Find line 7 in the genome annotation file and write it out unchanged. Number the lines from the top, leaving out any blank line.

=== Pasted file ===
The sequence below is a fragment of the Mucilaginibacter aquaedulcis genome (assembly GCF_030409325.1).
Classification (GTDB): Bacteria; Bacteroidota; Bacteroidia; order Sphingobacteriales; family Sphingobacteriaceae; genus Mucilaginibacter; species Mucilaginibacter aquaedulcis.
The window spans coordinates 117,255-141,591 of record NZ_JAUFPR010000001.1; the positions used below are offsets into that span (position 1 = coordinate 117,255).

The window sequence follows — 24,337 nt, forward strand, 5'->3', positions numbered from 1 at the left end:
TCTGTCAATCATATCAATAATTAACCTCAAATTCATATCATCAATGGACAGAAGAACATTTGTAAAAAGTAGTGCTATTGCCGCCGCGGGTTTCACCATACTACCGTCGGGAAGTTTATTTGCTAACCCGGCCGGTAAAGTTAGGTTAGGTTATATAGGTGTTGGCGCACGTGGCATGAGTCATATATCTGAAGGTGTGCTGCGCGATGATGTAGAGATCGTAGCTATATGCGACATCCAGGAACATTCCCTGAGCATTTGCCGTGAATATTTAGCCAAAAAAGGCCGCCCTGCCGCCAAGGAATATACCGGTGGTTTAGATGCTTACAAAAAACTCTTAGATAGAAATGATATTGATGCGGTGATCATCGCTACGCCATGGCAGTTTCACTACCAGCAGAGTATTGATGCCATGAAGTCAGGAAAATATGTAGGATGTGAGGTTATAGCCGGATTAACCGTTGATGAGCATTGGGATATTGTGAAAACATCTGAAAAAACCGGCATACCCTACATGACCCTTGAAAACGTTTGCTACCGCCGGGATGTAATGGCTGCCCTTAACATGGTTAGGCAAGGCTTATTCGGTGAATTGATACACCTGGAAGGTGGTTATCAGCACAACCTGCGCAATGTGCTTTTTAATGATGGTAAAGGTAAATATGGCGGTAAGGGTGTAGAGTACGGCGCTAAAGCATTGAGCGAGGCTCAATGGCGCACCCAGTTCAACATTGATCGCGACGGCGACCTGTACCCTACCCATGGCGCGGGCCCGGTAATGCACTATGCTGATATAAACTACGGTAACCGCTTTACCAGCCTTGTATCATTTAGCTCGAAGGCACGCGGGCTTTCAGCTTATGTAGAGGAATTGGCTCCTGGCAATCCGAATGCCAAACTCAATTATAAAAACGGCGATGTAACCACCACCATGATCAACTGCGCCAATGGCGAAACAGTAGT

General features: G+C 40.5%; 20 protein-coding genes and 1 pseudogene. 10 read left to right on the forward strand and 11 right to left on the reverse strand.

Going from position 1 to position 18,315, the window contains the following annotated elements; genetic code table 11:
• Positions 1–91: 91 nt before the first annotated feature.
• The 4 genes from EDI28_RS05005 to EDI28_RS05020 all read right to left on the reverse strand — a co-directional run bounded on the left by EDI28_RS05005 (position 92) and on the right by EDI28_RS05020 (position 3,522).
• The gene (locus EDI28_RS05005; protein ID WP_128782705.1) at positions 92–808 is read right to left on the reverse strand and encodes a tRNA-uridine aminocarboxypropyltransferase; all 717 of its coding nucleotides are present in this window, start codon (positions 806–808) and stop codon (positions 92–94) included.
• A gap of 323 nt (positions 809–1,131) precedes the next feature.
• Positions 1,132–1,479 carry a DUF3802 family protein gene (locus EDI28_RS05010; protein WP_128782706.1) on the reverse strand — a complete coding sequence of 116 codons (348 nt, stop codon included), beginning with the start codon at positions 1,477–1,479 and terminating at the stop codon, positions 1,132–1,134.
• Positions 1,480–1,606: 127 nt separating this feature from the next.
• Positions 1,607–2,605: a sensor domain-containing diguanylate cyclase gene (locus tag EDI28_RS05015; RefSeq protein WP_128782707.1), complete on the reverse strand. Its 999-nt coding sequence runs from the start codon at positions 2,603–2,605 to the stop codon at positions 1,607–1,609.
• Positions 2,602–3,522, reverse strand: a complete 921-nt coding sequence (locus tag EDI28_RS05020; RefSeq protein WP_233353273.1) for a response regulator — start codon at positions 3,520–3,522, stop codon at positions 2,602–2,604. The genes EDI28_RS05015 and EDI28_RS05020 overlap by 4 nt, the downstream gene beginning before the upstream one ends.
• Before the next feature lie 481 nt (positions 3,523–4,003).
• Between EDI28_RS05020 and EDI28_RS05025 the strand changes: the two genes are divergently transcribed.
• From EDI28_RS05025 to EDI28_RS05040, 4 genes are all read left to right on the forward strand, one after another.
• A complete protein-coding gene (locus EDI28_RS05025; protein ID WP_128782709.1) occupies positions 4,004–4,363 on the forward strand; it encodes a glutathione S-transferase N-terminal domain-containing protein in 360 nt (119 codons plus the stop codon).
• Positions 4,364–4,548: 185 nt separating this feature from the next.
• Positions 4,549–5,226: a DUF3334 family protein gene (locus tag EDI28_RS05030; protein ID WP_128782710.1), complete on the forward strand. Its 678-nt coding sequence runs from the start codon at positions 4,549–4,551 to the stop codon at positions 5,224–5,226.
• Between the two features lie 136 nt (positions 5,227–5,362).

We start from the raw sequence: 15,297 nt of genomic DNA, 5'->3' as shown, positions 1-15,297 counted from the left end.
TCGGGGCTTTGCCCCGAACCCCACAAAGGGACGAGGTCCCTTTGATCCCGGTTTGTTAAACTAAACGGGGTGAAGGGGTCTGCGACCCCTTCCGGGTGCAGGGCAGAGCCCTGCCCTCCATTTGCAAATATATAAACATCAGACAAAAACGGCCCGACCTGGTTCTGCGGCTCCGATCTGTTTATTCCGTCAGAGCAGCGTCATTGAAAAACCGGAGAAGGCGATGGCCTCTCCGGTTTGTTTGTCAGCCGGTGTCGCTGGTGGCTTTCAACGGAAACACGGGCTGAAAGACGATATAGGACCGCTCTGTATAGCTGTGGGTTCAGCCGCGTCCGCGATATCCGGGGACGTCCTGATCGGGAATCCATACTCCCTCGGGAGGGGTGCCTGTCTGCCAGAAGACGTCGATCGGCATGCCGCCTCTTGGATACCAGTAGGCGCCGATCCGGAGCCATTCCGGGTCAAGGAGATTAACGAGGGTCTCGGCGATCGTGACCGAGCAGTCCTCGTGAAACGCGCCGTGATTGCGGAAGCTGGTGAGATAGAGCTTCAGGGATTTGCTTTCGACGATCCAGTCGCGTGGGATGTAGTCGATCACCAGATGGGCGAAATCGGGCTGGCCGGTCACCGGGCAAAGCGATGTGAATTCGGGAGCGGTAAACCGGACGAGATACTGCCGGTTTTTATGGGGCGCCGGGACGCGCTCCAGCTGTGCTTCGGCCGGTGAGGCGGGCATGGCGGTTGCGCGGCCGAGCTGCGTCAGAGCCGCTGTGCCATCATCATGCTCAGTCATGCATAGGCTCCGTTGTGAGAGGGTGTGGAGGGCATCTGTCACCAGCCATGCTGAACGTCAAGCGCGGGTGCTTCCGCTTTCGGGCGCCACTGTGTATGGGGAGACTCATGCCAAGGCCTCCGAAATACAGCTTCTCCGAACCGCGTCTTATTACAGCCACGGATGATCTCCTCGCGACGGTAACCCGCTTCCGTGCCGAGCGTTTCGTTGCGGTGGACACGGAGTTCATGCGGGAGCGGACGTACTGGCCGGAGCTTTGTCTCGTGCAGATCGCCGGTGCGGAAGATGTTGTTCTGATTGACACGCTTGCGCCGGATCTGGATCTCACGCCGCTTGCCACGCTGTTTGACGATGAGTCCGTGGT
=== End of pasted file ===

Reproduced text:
Going from position 1 to position 18,315, the window contains the following annotated elements; genetic code table 11: